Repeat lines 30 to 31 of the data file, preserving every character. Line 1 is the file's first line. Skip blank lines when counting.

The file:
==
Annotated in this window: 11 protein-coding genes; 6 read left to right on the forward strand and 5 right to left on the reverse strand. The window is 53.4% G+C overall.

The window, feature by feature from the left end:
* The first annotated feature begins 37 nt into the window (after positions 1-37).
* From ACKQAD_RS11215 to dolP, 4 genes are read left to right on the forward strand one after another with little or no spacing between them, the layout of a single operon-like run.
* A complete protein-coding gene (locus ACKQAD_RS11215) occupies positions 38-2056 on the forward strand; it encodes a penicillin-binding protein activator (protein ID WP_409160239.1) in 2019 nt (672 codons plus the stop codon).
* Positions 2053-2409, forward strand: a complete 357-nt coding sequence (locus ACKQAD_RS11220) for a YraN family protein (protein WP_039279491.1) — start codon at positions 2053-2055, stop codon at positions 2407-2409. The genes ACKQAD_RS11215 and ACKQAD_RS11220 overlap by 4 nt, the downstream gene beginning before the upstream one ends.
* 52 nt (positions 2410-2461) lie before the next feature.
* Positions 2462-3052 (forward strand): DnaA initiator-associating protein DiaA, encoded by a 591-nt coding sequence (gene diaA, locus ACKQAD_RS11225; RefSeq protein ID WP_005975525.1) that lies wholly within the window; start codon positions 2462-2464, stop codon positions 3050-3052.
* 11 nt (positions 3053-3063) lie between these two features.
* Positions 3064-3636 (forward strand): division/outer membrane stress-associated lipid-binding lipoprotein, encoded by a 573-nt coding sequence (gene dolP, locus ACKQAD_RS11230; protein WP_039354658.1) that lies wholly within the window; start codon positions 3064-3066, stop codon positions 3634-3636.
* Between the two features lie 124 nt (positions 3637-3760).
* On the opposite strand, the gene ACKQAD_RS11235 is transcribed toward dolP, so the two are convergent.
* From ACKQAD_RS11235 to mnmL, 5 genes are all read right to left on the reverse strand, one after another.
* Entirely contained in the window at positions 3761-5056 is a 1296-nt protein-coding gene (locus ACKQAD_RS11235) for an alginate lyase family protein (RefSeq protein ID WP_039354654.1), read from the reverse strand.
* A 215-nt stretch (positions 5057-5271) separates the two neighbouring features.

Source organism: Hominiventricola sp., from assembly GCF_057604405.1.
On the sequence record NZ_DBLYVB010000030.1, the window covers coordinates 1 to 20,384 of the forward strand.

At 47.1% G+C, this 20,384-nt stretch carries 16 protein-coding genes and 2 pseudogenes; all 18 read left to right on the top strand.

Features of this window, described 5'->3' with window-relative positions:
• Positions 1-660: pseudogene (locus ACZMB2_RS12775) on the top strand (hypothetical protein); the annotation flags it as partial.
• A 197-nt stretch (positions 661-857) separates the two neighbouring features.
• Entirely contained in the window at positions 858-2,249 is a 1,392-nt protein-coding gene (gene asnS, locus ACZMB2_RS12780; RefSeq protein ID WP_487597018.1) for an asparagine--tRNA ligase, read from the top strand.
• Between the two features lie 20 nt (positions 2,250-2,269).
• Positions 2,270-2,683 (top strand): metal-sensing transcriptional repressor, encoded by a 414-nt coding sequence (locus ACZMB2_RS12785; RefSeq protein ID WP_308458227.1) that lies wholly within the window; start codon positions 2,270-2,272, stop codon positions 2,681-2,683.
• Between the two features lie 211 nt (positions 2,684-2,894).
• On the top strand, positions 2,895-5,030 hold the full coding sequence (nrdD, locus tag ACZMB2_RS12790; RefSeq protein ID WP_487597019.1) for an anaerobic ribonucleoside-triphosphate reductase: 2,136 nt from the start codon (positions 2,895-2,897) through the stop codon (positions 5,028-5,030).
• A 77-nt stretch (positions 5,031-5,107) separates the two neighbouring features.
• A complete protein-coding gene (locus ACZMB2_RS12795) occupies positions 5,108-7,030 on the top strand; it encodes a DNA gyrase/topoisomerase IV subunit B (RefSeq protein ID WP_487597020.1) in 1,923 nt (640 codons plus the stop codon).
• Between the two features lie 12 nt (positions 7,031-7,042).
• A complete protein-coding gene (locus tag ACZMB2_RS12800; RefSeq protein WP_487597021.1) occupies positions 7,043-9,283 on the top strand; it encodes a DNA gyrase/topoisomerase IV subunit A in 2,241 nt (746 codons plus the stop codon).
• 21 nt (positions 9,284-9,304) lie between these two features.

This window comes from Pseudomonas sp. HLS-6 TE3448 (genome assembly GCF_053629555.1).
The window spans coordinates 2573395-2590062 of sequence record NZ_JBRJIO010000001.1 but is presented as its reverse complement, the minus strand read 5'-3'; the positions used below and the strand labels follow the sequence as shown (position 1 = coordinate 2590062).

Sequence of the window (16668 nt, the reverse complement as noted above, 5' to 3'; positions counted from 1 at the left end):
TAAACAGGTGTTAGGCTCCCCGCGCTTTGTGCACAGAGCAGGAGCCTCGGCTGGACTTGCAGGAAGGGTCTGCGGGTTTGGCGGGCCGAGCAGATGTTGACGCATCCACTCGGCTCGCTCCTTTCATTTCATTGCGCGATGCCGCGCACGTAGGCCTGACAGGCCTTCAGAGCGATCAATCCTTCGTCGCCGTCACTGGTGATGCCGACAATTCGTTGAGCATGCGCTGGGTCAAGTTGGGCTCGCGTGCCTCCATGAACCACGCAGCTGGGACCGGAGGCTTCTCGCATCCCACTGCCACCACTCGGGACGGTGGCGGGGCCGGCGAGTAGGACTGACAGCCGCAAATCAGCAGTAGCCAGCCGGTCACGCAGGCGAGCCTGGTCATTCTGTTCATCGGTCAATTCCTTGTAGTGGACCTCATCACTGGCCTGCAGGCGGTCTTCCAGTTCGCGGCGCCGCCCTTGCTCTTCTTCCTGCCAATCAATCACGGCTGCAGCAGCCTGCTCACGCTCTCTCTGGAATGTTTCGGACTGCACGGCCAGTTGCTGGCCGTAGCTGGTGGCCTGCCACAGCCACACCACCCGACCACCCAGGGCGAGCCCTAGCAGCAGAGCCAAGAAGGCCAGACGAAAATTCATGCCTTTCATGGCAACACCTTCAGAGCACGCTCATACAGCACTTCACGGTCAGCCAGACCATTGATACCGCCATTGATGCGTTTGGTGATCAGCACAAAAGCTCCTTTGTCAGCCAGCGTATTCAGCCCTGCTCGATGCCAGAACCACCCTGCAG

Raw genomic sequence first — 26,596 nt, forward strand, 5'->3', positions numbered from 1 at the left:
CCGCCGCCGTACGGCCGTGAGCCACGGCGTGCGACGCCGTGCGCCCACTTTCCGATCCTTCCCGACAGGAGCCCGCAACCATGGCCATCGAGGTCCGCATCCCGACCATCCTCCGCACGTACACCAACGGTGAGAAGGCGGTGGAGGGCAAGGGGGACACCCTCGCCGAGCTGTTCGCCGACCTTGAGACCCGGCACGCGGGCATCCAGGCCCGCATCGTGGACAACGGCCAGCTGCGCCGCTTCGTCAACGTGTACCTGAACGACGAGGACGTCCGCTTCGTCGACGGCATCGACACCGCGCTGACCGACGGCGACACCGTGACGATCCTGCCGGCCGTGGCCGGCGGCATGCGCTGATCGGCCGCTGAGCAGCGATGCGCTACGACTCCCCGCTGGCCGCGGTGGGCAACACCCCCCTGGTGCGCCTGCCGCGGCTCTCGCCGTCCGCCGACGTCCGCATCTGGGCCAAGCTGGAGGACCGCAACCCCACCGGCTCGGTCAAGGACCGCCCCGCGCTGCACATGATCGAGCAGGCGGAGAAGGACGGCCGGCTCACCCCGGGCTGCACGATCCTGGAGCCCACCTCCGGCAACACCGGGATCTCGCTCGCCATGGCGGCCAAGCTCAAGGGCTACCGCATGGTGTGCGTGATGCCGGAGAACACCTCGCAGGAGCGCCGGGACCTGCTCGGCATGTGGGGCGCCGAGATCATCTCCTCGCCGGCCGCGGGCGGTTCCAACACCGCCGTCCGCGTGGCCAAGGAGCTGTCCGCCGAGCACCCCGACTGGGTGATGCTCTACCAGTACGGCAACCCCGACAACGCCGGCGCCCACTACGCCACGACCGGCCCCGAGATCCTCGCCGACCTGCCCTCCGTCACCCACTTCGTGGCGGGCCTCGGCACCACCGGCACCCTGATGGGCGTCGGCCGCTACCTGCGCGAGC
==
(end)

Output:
• A complete protein-coding gene (locus tag ACZMB2_RS12800; RefSeq protein WP_487597021.1) occupies positions 7,043-9,283 on the top strand; it encodes a DNA gyrase/topoisomerase IV subunit A in 2,241 nt (746 codons plus the stop codon).
• 21 nt (positions 9,284-9,304) lie between these two features.